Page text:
Education standards relating to student safety and antiharassment programs are described in the 10.3. Safety and Injury Prevention in the Pennsylvania Academic Standards for Health, Safety and Physical Education.[52]

Wellness policy[edit]

The Cornell School Board established a district wellness policy in 2006 - Policy 246.[53] The policy deals with nutritious meals served at school, the control of access to some foods and beverages during school hours, age appropriate nutrition education for all students, and physical education for students K-12. The policy is in response to state mandates and federal legislation (P.L. 108 - 265). The law dictates that each school district participating in a program authorized by the Richard B. Russell National School Lunch Act (42 U.S.C. 1751 et seq) or the Child Nutrition Act of 1966 (42 U.S.C. 1771 et seq) "shall establish a local school wellness policy by School Year 2006."

The legislation placed the responsibility of developing a wellness policy at the local level so the individual needs of each district can be addressed. According to the requirements for the Local Wellness Policy, school districts must set goals for nutrition education, physical activity, campus food provision, and other school-based activities designed to promote student wellness. Additionally, districts were required to involve a broad group of individuals in policy development and to have a plan for measuring policy implementation. Districts were offered a choice of levels of implementation for limiting or prohibiting low nutrition foods on the school campus. In final implementation these regulations prohibit some foods and beverages on the school campus.[54]

The Pennsylvania Department of Education required the district to submit a copy of the policy for approval.


For the 2007-08 school year, the district employed 60 teachers and the average teacher salary in the district was $42,365 for 180 days worked.[55] In 2008–2009 the district employed over 60 teachers with a salary range of $38,680 to $84,671.[56] The contracts limits the elementary school work day to 7 hours, which includes a 30-minute duty-free lunch. The high school work day is seven hours 15 minutes. Teachers are provided with a preparation period each day. The professional staff also receives a benefits package that includes health insurance, life insurance, 10 paid sick days which accumulate, 4 paid personal days, 5 paid bereavement leave days, reimbursement for professional development courses 100% for a grade of A or B and 80% for a C grade. The District also provides the union with 10 paid leave days for union reps to conduct union business. Teachers with 10 years of service may go on sabbatical leave for up to one year and receive 50% of their salary while on leave.[57] All Pennsylvania public school teachers receive a defined benefit pension. According to Rep. Glen Grell, a trustee of the Public School Employees’ Retirement System Board of Trustees, a 40-year educator can retire with a pension equal to 100 percent of their final salary.[58][59]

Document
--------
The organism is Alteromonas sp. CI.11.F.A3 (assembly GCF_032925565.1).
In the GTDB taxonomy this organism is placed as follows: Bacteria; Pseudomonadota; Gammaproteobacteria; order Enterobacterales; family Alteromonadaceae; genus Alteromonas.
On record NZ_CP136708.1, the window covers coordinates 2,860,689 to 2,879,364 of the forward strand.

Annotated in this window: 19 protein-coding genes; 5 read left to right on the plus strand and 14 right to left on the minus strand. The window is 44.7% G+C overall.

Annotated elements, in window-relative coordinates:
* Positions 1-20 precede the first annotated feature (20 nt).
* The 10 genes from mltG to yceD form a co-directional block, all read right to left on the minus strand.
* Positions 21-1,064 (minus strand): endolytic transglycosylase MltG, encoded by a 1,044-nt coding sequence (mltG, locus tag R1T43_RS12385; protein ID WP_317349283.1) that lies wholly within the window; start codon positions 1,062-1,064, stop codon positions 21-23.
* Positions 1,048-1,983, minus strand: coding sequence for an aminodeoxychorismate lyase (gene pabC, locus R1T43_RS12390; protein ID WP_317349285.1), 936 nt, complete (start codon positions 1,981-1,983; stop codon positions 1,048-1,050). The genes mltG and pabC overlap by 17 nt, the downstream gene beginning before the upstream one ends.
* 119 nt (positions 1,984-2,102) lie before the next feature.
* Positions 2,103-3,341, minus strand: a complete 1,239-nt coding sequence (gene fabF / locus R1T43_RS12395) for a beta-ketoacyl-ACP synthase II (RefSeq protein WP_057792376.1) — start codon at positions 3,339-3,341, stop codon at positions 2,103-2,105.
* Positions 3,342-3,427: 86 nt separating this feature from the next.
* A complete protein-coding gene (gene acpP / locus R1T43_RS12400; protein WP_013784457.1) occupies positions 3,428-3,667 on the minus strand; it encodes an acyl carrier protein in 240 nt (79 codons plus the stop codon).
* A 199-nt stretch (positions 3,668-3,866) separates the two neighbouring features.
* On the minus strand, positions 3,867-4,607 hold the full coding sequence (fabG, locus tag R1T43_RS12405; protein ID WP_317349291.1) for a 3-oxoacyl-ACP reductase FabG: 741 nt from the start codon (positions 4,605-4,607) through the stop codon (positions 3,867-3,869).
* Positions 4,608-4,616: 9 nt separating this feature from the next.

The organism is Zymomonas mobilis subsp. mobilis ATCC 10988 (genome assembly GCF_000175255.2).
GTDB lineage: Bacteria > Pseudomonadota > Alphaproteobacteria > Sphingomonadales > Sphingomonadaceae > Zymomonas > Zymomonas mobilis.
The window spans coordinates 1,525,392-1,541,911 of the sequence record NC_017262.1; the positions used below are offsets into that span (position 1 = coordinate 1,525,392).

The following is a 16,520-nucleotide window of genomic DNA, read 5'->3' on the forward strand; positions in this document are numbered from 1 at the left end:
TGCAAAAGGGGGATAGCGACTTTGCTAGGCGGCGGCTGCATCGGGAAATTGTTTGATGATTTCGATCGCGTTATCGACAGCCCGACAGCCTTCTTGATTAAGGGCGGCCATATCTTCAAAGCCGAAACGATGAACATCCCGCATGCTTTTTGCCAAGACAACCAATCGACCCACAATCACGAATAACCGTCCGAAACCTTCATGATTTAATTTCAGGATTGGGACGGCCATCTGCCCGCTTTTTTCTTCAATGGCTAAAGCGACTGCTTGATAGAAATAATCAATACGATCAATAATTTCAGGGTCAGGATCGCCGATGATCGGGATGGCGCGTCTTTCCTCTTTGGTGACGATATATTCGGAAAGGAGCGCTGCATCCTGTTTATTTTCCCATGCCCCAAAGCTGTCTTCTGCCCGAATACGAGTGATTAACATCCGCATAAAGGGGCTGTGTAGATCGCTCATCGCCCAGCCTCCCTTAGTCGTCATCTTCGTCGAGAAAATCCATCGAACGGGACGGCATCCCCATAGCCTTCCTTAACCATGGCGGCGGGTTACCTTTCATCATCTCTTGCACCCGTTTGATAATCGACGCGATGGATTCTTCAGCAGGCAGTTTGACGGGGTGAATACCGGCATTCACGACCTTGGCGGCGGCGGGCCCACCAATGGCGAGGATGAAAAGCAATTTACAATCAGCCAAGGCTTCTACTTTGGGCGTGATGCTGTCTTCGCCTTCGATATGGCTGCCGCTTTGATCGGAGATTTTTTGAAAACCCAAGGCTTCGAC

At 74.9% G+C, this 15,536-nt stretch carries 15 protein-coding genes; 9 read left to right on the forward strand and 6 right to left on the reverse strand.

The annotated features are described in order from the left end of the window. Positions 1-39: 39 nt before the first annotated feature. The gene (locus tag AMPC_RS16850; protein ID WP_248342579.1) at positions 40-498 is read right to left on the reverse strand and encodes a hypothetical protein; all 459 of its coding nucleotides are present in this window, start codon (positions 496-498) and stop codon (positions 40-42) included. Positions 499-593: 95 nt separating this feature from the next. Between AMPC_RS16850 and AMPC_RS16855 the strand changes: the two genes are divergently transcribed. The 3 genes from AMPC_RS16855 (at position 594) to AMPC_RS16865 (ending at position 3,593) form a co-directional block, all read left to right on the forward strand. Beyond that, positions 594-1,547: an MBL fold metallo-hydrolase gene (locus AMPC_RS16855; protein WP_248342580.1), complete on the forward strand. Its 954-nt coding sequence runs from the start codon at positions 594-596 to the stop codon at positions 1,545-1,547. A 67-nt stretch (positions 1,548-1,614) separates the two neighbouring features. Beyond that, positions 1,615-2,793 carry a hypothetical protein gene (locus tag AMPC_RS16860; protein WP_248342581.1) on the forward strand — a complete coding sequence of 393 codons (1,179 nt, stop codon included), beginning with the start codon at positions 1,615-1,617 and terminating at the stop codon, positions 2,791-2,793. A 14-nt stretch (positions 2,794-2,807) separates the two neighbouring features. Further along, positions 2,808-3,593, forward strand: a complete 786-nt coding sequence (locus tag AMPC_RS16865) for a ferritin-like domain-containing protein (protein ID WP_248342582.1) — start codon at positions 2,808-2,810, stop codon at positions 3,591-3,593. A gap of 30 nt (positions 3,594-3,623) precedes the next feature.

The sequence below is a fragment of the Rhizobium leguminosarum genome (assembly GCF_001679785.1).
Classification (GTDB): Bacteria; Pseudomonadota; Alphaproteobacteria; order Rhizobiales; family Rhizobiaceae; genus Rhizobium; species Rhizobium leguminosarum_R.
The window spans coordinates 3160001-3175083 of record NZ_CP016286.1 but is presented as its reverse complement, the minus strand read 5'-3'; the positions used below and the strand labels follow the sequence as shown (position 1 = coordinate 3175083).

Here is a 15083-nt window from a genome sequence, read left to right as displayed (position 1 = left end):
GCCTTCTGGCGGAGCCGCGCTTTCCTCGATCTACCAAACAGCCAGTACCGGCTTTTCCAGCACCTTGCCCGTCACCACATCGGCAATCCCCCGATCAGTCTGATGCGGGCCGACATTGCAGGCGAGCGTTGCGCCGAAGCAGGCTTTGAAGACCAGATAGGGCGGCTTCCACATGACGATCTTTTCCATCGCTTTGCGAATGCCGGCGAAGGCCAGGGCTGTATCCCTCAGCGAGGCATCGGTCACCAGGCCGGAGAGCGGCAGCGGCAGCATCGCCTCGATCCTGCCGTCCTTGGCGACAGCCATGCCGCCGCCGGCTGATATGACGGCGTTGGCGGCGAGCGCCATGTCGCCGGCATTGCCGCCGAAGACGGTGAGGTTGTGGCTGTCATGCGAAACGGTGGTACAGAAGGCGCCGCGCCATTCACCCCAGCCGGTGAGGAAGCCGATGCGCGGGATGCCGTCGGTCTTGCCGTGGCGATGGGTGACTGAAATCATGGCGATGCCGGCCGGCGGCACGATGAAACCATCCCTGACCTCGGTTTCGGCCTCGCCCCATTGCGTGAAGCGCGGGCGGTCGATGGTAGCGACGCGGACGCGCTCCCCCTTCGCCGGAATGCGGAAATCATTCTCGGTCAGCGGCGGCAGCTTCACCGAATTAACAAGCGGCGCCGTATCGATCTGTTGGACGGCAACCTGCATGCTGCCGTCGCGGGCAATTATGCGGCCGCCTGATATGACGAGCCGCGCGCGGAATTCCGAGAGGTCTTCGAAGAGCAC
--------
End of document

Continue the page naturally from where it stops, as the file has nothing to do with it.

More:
Cornell School District administrative costs per pupil in 2008 were $1,608.79. The district ranked 3rd out of 500 school districts for per-pupil administrative spending. The lowest administrative cost per pupil in Pennsylvania was $398.[60] Donna Belas was named superintendent by the school board in August 2009.[61] The Pennsylvania School Boards Association keeps statistics on salaries of public school district employees in Pennsylvania. According to the association, the average salary for a superintendent for the 2007-08 school year was $122,165.[62] Superintendents and administrators receive a benefit package commensurate with that offered to the district's teachers' union.

In 2008 Cornell reported spending $16,028 per pupil.[63] This ranked 39th among Pennsylvania's 500 public school districts.

In October 2009, the Pennsylvania Auditor General conducted a performance audit on the district. It found that the District had a General Fund Deficit of $456,901 as of June 30, 2008. Other findings were reported to the school board and administration.[64]